For some, learning jazz can be a daunting task. It’s harmonically complex, and because of this, there is a demand for a certain level of virtuosity.

I often find that those who love jazz but are too afraid to try to learn it become deterred by the sheer overwhelming nature of the task at hand.

However, when you are learning jazz or any style of music for that matter, you need to simplify things. It’s easy to listen to jazz or even look at a piece of sheet music and feel discouraged, so I find that it is helpful to break it down into smaller pieces.

Jazz can be made simple.

For the most part, it’s only a small handful of common chord progressions rearranged and reused. Once you know a few jazz standards, you start to realize they all have similarities.

The key is you need to understand basic chord progressions used in jazz. 

You need to know them inside and out. And once you know them, and learn how to improvise over them, any jazz standard you come across becomes exponentially simpler. Even the slightly unusual ones can be de-mystified.

If you want to break down jazz tunes and learn how to improvise over them, you need to master these 9 chord progressions. 

Once you have a good handle on these, you will be surprised at how easy playing jazz starts to become.

If you need extra help with understanding jazz theory, how to construct chords, connect them together, and ultimately start improvising, check out my eBook and companion course Zero to Improv.

First we’ll start with “basic” jazz chord progressions, and then we’ll move to substitutions and other common progressions.

Basic Jazz Chord Progressions

These are the fundamentals. Learn these first!

1. Major ii-V-I

The major ii-V-I is easily the most important chord progression to get a handle on when it comes to jazz. This chord progression is also important in other styles of music as well. You’ll want to spend plenty of time working on ii-V-I’s.

Example:

In this case, we are in the key of C major. Dmin7 is the ii chord; G7 is the V chord and Cmaj7 is the I chord.

I won’t be sharing licks for all of these chord progressions, but this being such an important one, here is an idea to help you get started.

Practice Challenges:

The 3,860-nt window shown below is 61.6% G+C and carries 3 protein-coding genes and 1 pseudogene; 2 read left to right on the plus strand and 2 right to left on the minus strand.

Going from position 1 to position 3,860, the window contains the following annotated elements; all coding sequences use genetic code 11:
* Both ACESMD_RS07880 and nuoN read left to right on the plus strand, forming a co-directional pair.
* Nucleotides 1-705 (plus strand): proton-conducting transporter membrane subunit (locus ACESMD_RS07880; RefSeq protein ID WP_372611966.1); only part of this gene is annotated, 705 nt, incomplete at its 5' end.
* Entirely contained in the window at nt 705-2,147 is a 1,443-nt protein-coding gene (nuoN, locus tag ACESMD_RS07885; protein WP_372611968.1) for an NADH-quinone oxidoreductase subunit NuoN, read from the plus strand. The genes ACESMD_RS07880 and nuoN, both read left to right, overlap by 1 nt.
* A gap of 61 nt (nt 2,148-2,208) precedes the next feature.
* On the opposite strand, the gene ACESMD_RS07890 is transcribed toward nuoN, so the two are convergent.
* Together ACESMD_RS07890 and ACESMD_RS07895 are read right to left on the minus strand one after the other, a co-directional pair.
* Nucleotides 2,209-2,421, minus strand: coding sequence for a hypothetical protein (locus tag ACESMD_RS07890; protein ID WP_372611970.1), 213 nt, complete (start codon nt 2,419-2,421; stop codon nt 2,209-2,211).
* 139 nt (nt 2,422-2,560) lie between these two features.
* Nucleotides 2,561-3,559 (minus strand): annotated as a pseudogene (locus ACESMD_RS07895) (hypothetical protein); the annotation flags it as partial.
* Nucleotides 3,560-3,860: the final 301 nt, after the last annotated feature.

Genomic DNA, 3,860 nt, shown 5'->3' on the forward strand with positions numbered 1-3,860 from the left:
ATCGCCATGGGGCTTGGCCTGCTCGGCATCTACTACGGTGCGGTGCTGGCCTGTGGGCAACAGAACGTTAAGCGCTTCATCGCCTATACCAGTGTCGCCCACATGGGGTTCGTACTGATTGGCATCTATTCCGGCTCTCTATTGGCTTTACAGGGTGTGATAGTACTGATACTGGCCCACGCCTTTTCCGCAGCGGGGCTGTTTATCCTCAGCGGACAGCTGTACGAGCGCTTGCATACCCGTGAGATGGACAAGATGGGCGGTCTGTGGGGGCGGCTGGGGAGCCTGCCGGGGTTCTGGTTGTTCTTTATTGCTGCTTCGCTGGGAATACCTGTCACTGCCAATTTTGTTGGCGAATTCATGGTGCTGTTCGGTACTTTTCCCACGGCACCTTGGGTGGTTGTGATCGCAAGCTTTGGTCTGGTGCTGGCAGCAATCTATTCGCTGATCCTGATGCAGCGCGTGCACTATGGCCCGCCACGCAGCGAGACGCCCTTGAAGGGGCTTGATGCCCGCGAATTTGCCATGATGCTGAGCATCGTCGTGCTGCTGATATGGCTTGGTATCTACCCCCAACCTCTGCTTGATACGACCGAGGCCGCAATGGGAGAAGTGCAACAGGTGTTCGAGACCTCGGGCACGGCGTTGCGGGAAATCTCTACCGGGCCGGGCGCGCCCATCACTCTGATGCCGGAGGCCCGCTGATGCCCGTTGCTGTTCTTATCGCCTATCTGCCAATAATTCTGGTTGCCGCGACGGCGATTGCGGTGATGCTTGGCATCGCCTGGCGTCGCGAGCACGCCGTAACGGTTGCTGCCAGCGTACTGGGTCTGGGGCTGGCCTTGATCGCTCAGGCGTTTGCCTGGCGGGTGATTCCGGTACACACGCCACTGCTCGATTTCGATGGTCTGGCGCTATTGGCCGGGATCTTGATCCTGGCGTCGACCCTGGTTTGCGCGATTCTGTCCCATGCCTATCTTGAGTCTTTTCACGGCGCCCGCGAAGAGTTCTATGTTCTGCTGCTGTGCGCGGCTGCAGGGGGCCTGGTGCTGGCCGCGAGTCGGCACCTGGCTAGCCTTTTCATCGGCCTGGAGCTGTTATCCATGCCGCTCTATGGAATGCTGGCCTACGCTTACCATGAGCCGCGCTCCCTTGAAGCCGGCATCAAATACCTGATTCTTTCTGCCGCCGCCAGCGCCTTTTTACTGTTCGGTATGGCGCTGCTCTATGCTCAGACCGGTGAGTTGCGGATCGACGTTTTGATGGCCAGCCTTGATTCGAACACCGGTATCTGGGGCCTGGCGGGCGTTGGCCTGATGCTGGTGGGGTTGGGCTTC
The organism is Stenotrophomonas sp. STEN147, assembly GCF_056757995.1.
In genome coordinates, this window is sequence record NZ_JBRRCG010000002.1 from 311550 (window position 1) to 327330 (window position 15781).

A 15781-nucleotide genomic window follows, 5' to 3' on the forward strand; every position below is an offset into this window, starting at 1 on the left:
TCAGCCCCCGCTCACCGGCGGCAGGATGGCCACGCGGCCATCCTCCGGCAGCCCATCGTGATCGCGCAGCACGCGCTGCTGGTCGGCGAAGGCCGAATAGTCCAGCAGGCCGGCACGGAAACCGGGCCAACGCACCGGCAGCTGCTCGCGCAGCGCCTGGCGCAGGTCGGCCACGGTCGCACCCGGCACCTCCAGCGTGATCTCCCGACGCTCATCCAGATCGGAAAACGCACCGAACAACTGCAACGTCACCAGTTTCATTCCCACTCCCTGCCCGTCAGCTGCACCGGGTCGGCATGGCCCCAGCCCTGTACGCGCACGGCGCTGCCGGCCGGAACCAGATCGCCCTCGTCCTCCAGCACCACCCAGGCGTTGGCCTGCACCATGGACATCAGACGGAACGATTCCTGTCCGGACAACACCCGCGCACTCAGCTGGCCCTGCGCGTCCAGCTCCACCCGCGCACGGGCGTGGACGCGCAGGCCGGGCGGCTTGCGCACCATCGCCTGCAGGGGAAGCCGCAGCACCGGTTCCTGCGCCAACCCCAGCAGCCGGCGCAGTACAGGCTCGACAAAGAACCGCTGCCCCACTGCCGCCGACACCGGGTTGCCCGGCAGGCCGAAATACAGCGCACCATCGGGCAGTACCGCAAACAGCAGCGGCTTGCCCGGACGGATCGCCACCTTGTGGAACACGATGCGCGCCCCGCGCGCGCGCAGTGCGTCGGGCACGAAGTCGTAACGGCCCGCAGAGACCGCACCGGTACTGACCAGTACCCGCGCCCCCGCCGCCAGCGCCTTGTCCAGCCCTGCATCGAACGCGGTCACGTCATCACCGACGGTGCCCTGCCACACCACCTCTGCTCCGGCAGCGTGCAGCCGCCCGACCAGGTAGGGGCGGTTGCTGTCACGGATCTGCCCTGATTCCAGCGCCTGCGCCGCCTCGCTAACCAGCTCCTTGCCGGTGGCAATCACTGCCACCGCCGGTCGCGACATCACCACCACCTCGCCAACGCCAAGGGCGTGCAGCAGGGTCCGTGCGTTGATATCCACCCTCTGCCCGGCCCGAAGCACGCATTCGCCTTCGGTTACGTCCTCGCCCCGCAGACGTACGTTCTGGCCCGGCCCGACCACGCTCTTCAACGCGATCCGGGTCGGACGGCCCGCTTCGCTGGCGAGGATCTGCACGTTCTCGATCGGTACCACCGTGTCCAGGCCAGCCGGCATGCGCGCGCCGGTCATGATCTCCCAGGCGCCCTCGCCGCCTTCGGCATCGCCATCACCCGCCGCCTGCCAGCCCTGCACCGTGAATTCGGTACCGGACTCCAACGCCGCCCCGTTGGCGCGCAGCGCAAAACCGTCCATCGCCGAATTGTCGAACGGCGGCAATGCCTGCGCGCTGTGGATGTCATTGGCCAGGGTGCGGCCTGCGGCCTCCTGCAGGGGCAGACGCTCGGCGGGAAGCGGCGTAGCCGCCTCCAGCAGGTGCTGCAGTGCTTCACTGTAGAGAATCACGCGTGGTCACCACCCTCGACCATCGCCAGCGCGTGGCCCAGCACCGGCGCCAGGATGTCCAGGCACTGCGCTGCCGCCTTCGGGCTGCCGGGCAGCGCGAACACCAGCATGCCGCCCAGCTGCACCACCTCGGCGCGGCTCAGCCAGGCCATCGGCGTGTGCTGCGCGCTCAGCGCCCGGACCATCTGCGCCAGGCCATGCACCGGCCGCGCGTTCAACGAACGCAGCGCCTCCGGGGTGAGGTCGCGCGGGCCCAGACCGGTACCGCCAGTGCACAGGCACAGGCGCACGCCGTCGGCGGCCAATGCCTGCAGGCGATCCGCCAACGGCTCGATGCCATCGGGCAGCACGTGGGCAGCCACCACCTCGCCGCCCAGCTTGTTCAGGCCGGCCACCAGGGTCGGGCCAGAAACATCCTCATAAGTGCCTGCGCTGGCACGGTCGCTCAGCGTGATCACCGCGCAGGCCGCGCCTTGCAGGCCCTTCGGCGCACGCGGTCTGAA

1. Take the ii-V-I into all 12 keys, playing the arpeggios of each chord.
  2. Learn a ii-V-I lick from a favorite jazz musician or learn one of these.
  3. Identify the 3rds and 7ths of each chord, and then target them when you practice improvising.

2. Minor ii-V-i

This chord progression has the same function as the previous major ii-V-I, but of course is in a minor key.

In many jazz standards, you will find major and minor ii-V-I’s in the song form. If you’re not sure how to come up with chord qualities in minor keys, go here.

Example:

The V chord can be altered, meaning, you can add a b9, #9, or #5 (sometimes #11). In this case, I notated the V as a G7(b9) chord.

Practice Challenges:

  1. Seek out a tune with lots of minor ii-V-i’s such as Yesterdays or Alone Together. Find a recording you like and learn a minor ii-V-i lick by ear.
  2. Practice taking the minor ii-V-i chord progression through all 12 keys, and play the

    arpeggios of each chord.

3. Major I-vi-ii-V

This chord progression you see all of the time. You can find it most naturally in any rhythm changes tune, such as Oleo.

Example:

It’s important to note that the vi chord, to be diatonically correct, is a minor chord. However, jazz musicians will often turn it into a dominant 7 chord.

This is common practice, and so I have listed it as an option above. This is important to be aware of.

Practice Challenges:

  1. Learn a I-vi-ii-V lick by ear or learn one of these.
  2. Learn a rhythm changes tune.
  3. Practice taking the I-vi-ii-V chord progression through all 12 keys, and play the arpeggios of each chord.

4. Minor i-vi-ii-V

Now let’s bring this progression into the minor.

Example:

Remember that the vi chord in the minor diatonic series is being borrowed from the melodic minor harmonization of 7th chords. Therefore it is a half diminished chord.

The challenge of this progression is learning how to improvise over two half diminished chords in a row.

Practice Challenges:

  1. Learn some minor blues heads. Often times this progression is used as a turn-around.
  2. Work on spelling out the half diminished chords. A great “pitch collection” to use is the Locrian mode.